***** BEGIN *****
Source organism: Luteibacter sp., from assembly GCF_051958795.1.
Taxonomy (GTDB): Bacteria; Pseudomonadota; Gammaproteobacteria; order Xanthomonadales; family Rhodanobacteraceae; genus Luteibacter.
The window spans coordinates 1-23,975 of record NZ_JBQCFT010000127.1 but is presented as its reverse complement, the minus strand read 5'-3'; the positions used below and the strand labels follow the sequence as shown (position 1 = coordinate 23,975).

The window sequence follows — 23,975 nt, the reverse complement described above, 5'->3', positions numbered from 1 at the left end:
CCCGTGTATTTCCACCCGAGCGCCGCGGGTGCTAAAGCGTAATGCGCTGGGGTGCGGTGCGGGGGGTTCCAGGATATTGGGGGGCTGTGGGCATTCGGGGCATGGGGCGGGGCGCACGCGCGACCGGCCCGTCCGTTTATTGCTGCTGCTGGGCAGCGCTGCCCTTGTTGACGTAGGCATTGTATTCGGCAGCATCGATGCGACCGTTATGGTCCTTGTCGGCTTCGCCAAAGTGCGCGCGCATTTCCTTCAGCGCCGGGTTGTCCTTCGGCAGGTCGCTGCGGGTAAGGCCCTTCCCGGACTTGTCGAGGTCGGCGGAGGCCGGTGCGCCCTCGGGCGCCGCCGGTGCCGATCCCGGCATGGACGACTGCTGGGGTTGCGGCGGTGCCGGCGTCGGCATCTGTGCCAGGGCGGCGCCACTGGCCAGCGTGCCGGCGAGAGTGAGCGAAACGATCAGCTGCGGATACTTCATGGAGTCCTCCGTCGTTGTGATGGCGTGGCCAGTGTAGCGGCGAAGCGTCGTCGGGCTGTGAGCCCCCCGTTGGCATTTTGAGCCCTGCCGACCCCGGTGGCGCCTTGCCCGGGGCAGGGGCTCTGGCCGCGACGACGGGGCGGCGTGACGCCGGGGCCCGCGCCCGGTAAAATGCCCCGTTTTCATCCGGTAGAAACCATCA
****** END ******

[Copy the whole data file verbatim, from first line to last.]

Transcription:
Source organism: Luteibacter sp., from assembly GCF_051958795.1.
Taxonomy (GTDB): Bacteria; Pseudomonadota; Gammaproteobacteria; order Xanthomonadales; family Rhodanobacteraceae; genus Luteibacter.
The window spans coordinates 1-23,975 of record NZ_JBQCFT010000127.1 but is presented as its reverse complement, the minus strand read 5'-3'; the positions used below and the strand labels follow the sequence as shown (position 1 = coordinate 23,975).

The window sequence follows — 23,975 nt, the reverse complement described above, 5'->3', positions numbered from 1 at the left end:
CCCGTGTATTTCCACCCGAGCGCCGCGGGTGCTAAAGCGTAATGCGCTGGGGTGCGGTGCGGGGGGTTCCAGGATATTGGGGGGCTGTGGGCATTCGGGGCATGGGGCGGGGCGCACGCGCGACCGGCCCGTCCGTTTATTGCTGCTGCTGGGCAGCGCTGCCCTTGTTGACGTAGGCATTGTATTCGGCAGCATCGATGCGACCGTTATGGTCCTTGTCGGCTTCGCCAAAGTGCGCGCGCATTTCCTTCAGCGCCGGGTTGTCCTTCGGCAGGTCGCTGCGGGTAAGGCCCTTCCCGGACTTGTCGAGGTCGGCGGAGGCCGGTGCGCCCTCGGGCGCCGCCGGTGCCGATCCCGGCATGGACGACTGCTGGGGTTGCGGCGGTGCCGGCGTCGGCATCTGTGCCAGGGCGGCGCCACTGGCCAGCGTGCCGGCGAGAGTGAGCGAAACGATCAGCTGCGGATACTTCATGGAGTCCTCCGTCGTTGTGATGGCGTGGCCAGTGTAGCGGCGAAGCGTCGTCGGGCTGTGAGCCCCCCGTTGGCATTTTGAGCCCTGCCGACCCCGGTGGCGCCTTGCCCGGGGCAGGGGCTCTGGCCGCGACGACGGGGCGGCGTGACGCCGGGGCCCGCGCCCGGTAAAATGCCCCGTTTTCATCCGGTAGAAACCATCA